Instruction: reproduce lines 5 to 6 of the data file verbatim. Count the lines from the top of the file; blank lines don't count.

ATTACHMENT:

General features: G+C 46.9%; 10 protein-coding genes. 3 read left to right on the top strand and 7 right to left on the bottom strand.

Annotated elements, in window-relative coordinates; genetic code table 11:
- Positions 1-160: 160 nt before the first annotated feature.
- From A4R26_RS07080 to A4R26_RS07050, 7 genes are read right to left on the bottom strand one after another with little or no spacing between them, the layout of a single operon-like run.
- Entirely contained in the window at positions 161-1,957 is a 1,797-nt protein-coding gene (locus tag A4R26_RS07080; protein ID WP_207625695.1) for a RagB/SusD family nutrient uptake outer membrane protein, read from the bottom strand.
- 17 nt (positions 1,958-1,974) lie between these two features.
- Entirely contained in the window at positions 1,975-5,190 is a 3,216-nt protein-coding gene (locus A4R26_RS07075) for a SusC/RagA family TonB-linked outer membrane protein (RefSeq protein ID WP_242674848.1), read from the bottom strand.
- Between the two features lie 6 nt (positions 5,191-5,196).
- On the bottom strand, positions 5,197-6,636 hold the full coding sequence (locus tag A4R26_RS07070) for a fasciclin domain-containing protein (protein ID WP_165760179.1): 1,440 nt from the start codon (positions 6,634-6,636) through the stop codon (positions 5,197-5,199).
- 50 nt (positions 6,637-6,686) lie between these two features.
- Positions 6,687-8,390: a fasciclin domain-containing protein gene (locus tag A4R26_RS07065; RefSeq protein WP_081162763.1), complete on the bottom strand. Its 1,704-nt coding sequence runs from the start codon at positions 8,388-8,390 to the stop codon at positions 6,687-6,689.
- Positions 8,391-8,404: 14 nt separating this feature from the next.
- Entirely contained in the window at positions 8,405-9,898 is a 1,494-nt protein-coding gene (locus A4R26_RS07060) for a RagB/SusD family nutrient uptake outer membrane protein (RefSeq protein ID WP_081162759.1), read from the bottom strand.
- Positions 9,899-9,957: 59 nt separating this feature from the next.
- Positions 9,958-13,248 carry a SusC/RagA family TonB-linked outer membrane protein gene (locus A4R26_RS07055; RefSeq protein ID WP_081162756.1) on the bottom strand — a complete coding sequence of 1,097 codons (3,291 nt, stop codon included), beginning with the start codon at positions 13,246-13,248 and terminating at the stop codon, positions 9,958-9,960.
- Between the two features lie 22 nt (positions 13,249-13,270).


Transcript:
- Entirely contained in the window at positions 161-1,957 is a 1,797-nt protein-coding gene (locus tag A4R26_RS07080; protein ID WP_207625695.1) for a RagB/SusD family nutrient uptake outer membrane protein, read from the bottom strand.
- 17 nt (positions 1,958-1,974) lie between these two features.